Frequently Asked Questions
The City of Madison Engineering Division has been working on multiple ways to incorporate green infrastructure into street and utility projects to improve water quality.
Before development of the Madison area, rain water would fall onto the ground, be slowed down and filtered by plants, and soak into the ground. Fast forward to today, and we find that impervious surfaces such as roofs, roads, and parking lots change the course of this water and add sediment and pollutants; this is called stormwater runoff. This may include fertilizer, pesticides, sediment, motor oil, garbage, and yard waste. Load too many of these pollutants in the lakes and the results are algae blooms, health risks, and habitat degradation.
The aim of this program is to redirect stormwater runoff into rain gardens and filter it into the ground. Streets are like the main arteries that bring stormwater runoff to the lakes. This makes terraces, the strip of land between the street and the sidewalk, an ideal location for redirecting this water and increasing infiltration.To do this, terraces are being redesigned to act like rain gardens. This is a simple process that has already been performed all over Madison. In suitable areas, shallow depressions are dug in the terrace and a cut is created in the curb to allow flow from the street. Terrace rain gardens will be planted with native perennials. These are deep-rooted, pollinator-friendly wildflowers and grasses that are excellent for stormwater infiltration. The cost for homeowners is $100 to cover the cost of the plants as well as initial maintenance to plant and mulch the terraces. Homeowner’s will be able to select from a variety of planting plans.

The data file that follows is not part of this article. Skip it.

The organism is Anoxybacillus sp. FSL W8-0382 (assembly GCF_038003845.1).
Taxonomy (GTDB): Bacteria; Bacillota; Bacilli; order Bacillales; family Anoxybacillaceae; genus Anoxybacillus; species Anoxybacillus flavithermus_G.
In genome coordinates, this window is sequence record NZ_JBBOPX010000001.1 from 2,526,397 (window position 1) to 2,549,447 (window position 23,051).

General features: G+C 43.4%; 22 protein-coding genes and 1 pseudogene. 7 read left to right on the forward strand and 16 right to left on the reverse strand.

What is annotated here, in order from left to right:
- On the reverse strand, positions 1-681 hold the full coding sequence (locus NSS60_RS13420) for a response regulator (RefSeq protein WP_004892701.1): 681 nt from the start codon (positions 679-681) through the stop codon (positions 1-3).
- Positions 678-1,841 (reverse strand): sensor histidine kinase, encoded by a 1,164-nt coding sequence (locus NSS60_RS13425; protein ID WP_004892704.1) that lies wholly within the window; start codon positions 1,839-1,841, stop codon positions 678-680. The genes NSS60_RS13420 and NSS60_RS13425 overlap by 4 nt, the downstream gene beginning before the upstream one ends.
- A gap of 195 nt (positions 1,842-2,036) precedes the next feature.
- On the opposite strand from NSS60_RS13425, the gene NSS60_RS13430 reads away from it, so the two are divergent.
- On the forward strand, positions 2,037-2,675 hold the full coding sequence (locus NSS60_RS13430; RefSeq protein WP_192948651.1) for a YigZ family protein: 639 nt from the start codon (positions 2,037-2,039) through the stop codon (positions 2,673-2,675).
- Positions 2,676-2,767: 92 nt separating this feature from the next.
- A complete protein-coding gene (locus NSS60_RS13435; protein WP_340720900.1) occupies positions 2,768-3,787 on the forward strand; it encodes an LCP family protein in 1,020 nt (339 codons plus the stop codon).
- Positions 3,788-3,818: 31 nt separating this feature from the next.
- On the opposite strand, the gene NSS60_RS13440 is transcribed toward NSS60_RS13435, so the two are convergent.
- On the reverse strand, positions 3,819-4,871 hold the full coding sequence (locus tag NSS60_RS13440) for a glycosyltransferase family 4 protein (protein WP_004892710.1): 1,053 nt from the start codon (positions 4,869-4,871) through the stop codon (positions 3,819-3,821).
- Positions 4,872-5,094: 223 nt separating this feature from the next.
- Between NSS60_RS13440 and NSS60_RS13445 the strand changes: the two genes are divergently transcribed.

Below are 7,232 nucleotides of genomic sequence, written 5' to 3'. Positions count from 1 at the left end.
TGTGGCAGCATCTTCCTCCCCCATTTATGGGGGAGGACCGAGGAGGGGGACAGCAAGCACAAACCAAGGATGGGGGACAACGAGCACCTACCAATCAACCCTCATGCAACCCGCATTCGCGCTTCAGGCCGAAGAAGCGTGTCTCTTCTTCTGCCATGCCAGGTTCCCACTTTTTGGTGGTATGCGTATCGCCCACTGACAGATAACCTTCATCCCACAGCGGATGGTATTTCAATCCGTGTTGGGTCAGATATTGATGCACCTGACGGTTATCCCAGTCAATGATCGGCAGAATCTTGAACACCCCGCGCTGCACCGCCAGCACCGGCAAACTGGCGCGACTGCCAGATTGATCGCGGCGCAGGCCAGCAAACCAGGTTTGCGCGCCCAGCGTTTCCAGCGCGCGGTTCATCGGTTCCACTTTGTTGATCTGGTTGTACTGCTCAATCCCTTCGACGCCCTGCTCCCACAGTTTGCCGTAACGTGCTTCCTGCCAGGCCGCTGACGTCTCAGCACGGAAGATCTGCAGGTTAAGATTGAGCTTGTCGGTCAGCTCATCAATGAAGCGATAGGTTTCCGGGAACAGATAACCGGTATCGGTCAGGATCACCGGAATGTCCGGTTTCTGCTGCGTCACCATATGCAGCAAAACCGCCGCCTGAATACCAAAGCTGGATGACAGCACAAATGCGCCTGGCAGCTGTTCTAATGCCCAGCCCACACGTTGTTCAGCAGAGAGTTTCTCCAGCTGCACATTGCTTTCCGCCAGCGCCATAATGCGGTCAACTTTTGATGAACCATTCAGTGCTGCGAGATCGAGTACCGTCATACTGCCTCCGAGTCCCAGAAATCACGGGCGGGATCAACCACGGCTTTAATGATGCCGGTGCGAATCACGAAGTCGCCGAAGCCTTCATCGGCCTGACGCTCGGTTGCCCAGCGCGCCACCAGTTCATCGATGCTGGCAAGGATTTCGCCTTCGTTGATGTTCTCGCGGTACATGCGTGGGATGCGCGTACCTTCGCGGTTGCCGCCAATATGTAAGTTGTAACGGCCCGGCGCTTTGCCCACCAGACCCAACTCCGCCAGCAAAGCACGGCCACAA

Frequently Asked Questions
Will my terrace be eligible for a rain garden?
There are a number of factors that affect whether a rain garden can be constructed on your terrace.
The first is that the width of your terrace must be at least 10 feet to function properly and follow code. The maximum slope for a functional rain garden is 3:1. Also, rain gardens need space to have a flat bottom to properly distribute and filter the water. In addition to this, the Americans with Disabilities compliance code requires a one-foot buffer on the terrace from both the street and the sidewalk, which adds another two feet.